90s era morning musume were pretty gyaru, but I also went through a Nishino Kana phase when I was around 14-15. I remember singing her “Best Friend” song the first time I went to karaoke in Japan after taking purikura and I felt like a gyaru queen! (`・ω・´)

Although I didn’t listen to too many gyaru artists, I was obsessed with the gyaru cyber trance CDs! Koakuma Trap was actually a parody of a cyber trance album called “Koakuma Trance”! 

🦋 You collabed with a few different artists on this album, like B-Train and Jupiluxe. (We really love Jupiluxe’s verse on Bitchii!) What kind of people do you enjoy working with? How do you decide what artists you want to work with?

For awhile I was in a group chat of artists with the alternative hip hop scene, and that’s actually where I met Jupiluxe! Collaborating with other artists in the scene really helped me to venture out into the harder stuff too.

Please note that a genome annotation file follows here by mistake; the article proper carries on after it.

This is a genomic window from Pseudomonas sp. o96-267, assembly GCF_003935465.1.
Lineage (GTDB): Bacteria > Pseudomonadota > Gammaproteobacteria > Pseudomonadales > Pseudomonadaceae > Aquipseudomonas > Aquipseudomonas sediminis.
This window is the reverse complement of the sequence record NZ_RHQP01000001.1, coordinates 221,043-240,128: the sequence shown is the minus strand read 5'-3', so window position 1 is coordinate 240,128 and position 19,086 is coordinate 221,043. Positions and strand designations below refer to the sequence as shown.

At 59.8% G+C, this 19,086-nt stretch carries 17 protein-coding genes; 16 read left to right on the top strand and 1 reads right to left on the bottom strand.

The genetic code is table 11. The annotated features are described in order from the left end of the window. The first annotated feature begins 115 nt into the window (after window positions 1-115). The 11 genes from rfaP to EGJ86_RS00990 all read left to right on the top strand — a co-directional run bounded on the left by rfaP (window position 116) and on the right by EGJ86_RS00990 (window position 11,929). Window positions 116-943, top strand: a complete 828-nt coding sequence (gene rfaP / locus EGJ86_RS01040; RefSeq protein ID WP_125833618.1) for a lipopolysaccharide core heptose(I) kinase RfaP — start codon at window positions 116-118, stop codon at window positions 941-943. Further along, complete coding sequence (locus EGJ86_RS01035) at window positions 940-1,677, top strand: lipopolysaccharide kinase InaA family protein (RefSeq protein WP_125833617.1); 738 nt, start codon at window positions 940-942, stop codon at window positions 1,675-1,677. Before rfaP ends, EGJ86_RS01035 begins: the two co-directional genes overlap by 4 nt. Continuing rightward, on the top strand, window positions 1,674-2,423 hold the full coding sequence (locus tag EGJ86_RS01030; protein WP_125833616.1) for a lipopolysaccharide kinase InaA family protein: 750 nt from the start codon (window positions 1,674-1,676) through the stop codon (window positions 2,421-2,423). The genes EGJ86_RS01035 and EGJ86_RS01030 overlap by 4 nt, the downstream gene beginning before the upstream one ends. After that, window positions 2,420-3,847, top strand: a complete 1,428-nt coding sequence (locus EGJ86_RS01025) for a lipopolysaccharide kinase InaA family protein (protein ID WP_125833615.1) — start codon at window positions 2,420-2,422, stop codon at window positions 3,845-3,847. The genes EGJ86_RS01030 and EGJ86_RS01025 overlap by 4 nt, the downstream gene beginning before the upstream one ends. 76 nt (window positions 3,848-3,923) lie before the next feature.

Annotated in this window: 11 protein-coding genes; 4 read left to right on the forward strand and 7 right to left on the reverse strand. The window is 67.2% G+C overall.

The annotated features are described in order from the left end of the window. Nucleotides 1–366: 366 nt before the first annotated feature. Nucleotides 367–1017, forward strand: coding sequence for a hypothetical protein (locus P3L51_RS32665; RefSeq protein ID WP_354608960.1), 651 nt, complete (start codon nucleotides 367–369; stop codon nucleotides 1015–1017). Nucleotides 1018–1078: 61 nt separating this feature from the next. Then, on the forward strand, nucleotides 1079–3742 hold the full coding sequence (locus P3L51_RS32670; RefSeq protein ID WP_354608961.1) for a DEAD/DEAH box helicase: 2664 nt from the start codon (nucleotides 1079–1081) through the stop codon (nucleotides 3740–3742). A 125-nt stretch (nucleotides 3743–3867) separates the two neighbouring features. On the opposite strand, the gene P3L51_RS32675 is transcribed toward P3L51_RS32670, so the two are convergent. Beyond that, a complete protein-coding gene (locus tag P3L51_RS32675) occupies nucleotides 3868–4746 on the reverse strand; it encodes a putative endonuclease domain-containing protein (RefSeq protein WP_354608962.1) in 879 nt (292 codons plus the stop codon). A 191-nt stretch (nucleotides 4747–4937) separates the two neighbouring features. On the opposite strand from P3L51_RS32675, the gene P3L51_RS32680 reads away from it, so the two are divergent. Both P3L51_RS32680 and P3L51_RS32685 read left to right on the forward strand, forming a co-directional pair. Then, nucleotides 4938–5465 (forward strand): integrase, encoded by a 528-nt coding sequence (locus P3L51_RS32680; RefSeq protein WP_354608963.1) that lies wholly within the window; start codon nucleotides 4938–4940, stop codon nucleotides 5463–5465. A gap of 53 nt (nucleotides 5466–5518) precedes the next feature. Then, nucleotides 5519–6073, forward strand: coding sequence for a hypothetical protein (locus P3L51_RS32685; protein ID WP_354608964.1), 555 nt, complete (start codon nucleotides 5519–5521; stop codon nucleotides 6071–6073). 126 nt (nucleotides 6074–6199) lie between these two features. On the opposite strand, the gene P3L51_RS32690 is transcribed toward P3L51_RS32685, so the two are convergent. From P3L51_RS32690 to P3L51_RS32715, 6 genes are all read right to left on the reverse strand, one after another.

Lately I’m really wanting to work with more female artists though. It’s kind of difficult to find in this scene, so when I find another girl, I get really excited about creating together! 

🦋 Who would your ultimate dream collab be with?

I would love to collaborate with so many artists! But I think my dream collab would be Baby Tate, Yung Gravy, Yung Lean, or Big Klit!!

🦋 Parts of Koakuma Trap address negativity you’ve gotten online, especially in songs like Timeline (which is a bop btw). People can be cruel online; it’s like this awful combo of disconnecting public figures from their personhood mixed with being empowered by some of the anonymity the internet can offer. How do you deal with all the negativity that comes with being an artist? Has your approach to it changed over the years and do you feel like it affects you differently now?